|Scientific Name:||Pygoscelis papua|
|Species Authority:||(Forster, 1781)|
|Taxonomic Source(s):||del Hoyo, J., Collar, N.J., Christie, D.A., Elliott, A. and Fishpool, L.D.C. 2014. HBW and BirdLife International Illustrated Checklist of the Birds of the World. Lynx Edicions BirdLife International.|
|Identification information:||Identification 51-90 cm. The third largest penguin, although body size is highly variable across its range. Males typically larger than females. Black face, head and back. Conspicuous, but variable, white patches above eyes, typically meeting across the crown. Bright red-orange bill with black along the upper mandible and at the tip. Feet, pale whitish-pink to red.|
|Red List Category & Criteria:||Near Threatened ver 3.1|
|Reviewer(s):||Butchart, S. & Symes, A.|
|Facilitator/Compiler(s):||Benstead, P., Calvert, R., McClellan, R., O'Brien, A., Symes, A. & Allinson, T|
This species qualifies as Near Threatened because, while some populations have apparently increased, rapid declines in some key populations are suspected to be driving a moderately rapid global population decline.
|Previously published Red List assessments:||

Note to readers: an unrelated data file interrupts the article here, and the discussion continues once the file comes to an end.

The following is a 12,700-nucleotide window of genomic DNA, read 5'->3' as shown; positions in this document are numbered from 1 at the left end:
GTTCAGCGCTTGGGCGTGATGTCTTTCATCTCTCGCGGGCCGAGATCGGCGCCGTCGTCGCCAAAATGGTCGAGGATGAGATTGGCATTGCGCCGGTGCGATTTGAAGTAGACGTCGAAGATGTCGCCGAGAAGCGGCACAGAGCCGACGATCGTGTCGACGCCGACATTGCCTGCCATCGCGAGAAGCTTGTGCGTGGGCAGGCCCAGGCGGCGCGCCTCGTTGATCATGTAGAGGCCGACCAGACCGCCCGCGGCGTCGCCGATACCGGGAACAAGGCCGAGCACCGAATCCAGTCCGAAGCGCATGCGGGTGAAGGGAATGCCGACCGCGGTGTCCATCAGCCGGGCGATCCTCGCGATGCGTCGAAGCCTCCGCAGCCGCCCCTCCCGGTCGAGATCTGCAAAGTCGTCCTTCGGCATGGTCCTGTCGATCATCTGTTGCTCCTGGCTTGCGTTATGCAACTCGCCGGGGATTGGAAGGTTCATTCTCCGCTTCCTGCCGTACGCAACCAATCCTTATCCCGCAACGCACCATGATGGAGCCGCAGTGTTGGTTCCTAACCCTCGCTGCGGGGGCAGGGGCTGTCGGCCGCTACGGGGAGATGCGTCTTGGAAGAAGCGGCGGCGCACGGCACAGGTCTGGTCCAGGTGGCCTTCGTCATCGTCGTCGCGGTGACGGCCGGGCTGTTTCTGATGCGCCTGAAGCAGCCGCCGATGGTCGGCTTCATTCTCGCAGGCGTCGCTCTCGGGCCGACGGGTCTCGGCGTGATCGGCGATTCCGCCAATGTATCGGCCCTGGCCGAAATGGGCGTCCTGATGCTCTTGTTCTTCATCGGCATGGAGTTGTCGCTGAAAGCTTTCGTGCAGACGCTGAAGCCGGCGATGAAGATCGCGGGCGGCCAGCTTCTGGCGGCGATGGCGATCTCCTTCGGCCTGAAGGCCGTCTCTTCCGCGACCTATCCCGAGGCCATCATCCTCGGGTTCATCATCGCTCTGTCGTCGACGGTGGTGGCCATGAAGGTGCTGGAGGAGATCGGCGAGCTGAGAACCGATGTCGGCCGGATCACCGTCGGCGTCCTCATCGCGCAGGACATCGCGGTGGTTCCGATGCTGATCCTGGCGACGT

Pygoscelis papua has a circumpolar breeding distribution that ranges in latitude from Cape Tuxon on the Antarctic Peninsula (65°16'S) to the Crozet Islands (46°00'S) (Lynch 2012). The three most important locations, containing 80% of the global population, are the Falkland Islands (Malvinas): 115,327 individuals (Clausen and Huin 2003), South Georgia: 98,867 individuals (South Georgia & the South Sandwich Islands) (Trathan et al. 1996) and the Antarctic Peninsula (incl. South Shetland Island): 94,751 individuals (Lynch et al. Unpublished). Other breeding sites include Kerguelen Island: 30,000-40,000 individuals (Weimerskirch et al. 1988) and Crozet Island: 9,000 individuals (Jouventin 1994) in the French Southern Territories, Heard Island (to Australia): 16,574 individuals (Woehler 1993), South Orkney Islands: 10,760 individuals (Lynch et al. Unpublished), Macquarie Island (Australia): 3,800 individuals, South Sandwich Islands: 1,572 individuals (Convey et al. 1999) and Marion Island (South Africa): 1,100 (Crawford et al. 2009). Small numbers are also found on Prince Edward Island (South Africa) and on Martillo Island and Islas de los Estados in Argentina (Bingham 1998, Ghys et al. 2008). Populations on sub-Antarctic islands may have decreased substantially in the past—at Bird Island, South Georgia by c.67% in 25 years (J. P. Croxall in litt. 1999), at Marion Island by 11% over the period 1994-1997 (Barnes 2000) and on the Falkland Islands (Malvinas) by c.45% from 1932-33 to 1995-95 (Bingham 1998)—but, now appear stable (Trathan et al. 1996, Bingham 2002, Clausen and Huin 2003, Crawford et al. 2009, Forcada and Trathan 2009). Populations may still be declining on Heard Island and on Kerguelen Island (Lescroël and Bost 2006). Populations are increasing at most sites where they are monitored on the Antarctic Peninsula, particularly at those sites at the southern extent of their breeding range (Lynch et al. 2008, Lynch 2012). Populations also appear to be increasing on the South Orkney (Forcada and Trathan 2009) and South Sandwich Islands (Convey et al. 1999). The global population was estimated at 314,000 breeding pairs (Woehler 1993), however, a more recent estimate of 387,000 pairs suggests that the population may be increasing, particularly in the south of its range (Lynch 2012).